Supervisor Training Curriculum - Part 2: Assessing, Supporting, and Improving Work Performance

Supervisor Training Curriculum - Part 2: Assessing, Supporting, and Improving Work Performance 

Whether you were promoted into a supervisory position at the same company, or were hired as a supervisor in a new place, knowing how to supervise the work performance of support staff can be the hardest thing to learn. Some new supervisors are lucky to have an attentive mentor at work, while others work at places with some form of manager training. Regardless of where you work, as a new manager, you need to know what makes a good supervisor. In this course, you will learn what defines the job of supervisor and how to help staff provide the best supports and services possible for people with disabilities. Interactive exercises, detailed case examples, and instructive information make this course helpful for applying this knowledge whenever you may need it. The American Association on Intellectual and Developmental Disabilities (AAIDD) first developed this course based on results of over three decades of applied research on staff training and supervision. Drawing upon the information presented by Reid, Parsons, and Green in The Supervisor Training Curriculum by the American Association on Intellectual and Developmental Disabilities, this course is part two of three for this curriculum. It is designed for training supervisors, both current and prospective, to take an evidence-based approach to training, supervising, and motivating support staff. This part two curriculum explores the topic of how to assess work performance using both formal and informal monitoring. This course also offers instructions on how to improve and support workplace performance using diagnostic feedback and staff training. The ideal audience for this course includes supervisors, both current and prospective, working in any setting that provides supports and services for people with intellectual or related disabilities.

$20.00

Hours: 2.00
REL-IDD-AAIDD-STC2

Certificates

Certificates provided by accrediting body (2 Match)

National Alliance for Direct Support Professionals

2.0 HOURS


This activity is approved for 2.00 contact hours.

National Alliance for Direct Support Professional Frontline Supervisor Training

2.0 HOURS


Course Details

Course Code: REL-IDD-AAIDD-STC2
Hours: 2
Type: Online Course
Content Expiration Date: 5/31/2022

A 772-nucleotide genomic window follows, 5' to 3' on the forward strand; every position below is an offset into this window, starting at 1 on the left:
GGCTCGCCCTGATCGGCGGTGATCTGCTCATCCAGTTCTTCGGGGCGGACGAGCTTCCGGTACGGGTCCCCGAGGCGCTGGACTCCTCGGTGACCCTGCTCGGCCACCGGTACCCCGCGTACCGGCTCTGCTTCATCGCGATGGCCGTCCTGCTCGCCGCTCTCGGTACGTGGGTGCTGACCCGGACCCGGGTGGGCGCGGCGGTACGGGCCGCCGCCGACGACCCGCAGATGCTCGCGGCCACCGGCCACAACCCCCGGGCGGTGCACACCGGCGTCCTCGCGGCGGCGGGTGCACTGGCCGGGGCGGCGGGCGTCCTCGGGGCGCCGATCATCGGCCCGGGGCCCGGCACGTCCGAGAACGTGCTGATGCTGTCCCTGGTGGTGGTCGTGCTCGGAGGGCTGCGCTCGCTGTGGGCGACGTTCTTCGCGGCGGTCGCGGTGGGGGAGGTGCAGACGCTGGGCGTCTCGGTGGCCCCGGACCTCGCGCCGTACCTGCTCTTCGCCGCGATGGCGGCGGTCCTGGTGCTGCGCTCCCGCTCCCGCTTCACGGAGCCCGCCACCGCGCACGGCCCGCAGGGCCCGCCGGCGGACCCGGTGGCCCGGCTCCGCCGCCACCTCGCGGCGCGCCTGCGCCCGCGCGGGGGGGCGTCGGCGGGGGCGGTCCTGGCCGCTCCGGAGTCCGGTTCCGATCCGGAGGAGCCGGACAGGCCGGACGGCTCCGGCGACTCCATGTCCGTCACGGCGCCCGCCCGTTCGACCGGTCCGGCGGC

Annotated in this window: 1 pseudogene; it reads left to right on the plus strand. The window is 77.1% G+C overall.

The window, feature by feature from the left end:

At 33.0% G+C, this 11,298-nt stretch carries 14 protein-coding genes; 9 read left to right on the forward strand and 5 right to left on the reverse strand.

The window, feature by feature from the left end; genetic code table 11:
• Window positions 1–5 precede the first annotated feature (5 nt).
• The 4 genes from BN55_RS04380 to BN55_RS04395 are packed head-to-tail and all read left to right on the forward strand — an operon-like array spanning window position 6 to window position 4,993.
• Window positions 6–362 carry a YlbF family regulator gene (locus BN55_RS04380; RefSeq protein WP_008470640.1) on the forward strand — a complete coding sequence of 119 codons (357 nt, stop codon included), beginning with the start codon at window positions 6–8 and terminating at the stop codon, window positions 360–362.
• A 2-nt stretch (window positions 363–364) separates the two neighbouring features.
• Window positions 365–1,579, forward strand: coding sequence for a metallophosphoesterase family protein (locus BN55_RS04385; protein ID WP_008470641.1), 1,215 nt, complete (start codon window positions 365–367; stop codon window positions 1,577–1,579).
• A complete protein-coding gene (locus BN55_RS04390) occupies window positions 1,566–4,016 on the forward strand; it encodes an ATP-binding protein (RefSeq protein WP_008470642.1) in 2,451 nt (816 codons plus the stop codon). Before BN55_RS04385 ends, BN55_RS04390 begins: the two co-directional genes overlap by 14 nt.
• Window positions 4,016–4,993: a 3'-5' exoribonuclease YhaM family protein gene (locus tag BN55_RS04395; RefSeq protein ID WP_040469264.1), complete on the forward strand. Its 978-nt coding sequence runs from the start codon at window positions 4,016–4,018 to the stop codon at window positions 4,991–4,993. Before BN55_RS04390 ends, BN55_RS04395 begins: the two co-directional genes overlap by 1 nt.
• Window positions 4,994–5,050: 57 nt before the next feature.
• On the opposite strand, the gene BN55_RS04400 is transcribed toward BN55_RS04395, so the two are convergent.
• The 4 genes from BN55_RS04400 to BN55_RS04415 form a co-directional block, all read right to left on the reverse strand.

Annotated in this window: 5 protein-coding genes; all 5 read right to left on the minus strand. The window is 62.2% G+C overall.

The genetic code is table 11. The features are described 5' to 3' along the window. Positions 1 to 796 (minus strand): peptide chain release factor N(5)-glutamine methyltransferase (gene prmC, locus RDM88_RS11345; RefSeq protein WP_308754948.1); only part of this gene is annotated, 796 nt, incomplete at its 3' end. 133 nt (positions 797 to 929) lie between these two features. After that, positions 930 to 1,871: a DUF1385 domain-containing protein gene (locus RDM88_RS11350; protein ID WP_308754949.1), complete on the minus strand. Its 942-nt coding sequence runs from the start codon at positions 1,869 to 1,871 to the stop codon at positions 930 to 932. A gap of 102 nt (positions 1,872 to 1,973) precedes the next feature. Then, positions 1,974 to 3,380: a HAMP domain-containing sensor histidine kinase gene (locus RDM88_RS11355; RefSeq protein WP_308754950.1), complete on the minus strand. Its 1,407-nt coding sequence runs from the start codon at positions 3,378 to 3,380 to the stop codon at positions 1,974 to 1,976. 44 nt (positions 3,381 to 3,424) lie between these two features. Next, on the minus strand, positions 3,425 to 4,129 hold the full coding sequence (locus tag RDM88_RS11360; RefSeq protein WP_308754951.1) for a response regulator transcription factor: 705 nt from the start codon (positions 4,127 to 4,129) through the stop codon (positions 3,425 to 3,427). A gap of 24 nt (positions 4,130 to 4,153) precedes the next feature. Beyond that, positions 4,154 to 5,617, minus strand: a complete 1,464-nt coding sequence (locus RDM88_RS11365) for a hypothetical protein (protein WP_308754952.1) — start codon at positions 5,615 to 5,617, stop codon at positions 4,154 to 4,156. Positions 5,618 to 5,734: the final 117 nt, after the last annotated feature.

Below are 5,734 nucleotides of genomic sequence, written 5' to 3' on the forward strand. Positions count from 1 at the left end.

Learning Objectives:
Identify the purposes of monitoring in supervision.
Describe the differences between formal and informal monitoring.
Summarize the process of giving diagnostic feedback.

Outline:
I. SECTION 1. Introduction A. Course Contributors B. About This Course C. Learning Objectives II. SECTION 2. Assessing Work Performance through Informal and Formal Monitoring A. Meet Angela B. Purpose of Monitoring Staff Work Performance C. Three Types of Monitoring in Supervision D. Tools for Monitoring Performance E. Job Duty Checklist F. Counting How Often Behavior Occurs G. Using a Performance Monitoring Sheet H. Monitoring Work Products I. Examples of Products of Staff Work Commonly Monitored J. Key Points for Successful Monitoring K. Three Tips for Avoiding Problems When Monitoring L. Keep It Simple M. Collect Only Usable Information N. Conduct Monitoring in an Acceptable Way O. Steps for Making Monitoring Acceptable to Staff P. Step 1: Inform Staff Why and What Will Be Monitored Q. Step 2: Greet Staff When Arriving to Monitor R. Step 3. Know When to Call Off the Monitoring S. Step 4: Inform Staff When Done and Provide Feedback T. Section Summary III. SECTION 3. What Is Informal Monitoring? A. What is Informal Monitoring? B. Importance of Informal Monitoring C. Why Supervisor Visibility Is Important D. Why Supervisor Invisibility Can Be Detrimental E. Characteristics of Successful Informal Monitoring F. Knowing What Staff Should Be Doing at Specific Times G. Being Able to Quickly Tell If Staff Performance is Adequate H. Focusing on Desirable Aspects of Staff Performance I. Key Indicator of Good Supervision J. Meet Samantha K. Section Summary IV. SECTION 4. Improving and Supporting Work Performance A. Importance of Feedback B. A Definition of Diagnostic Feedback C. How to Give Diagnostic Feedback D. Step 1: Begin with a Positive Statement E. Step 2: Tell What Was Correct F. Steps 3 and 4: Tell What Was Incorrect and How to Correct G. Step 5: Ask if There Are Questions H. Step 6: Tell When the Next Feedback Will Occur I. Step 7: End with a Positive Statement J. Special Considerations When Giving Diagnostic Feedback K. Supervisor Presents Feedback Authentically L. Present Feedback in a Manner that Seems Sincere M. How to Present Feedback in a Genuine Way N. Final Thoughts on Giving Diagnostic Feedback O. Quality of Supports and Good Staff Training P. Why Supervisors Need to Be Able to Train Staff on the Job Q. Performance- and Competency-Based Staff Training R. Steps of Performance- and Competency-Based Staff Training S. A Benefit of Performance-Based Training on Staff Work Enjoyment T. Putting the Steps in the Right Order U. Put Into Practice: Hands-On Experiences V. Put Into Practice: Work Portfolio W. Section Summary V. SECTION 5. Conclusion A. Summary B. References C. Congratulations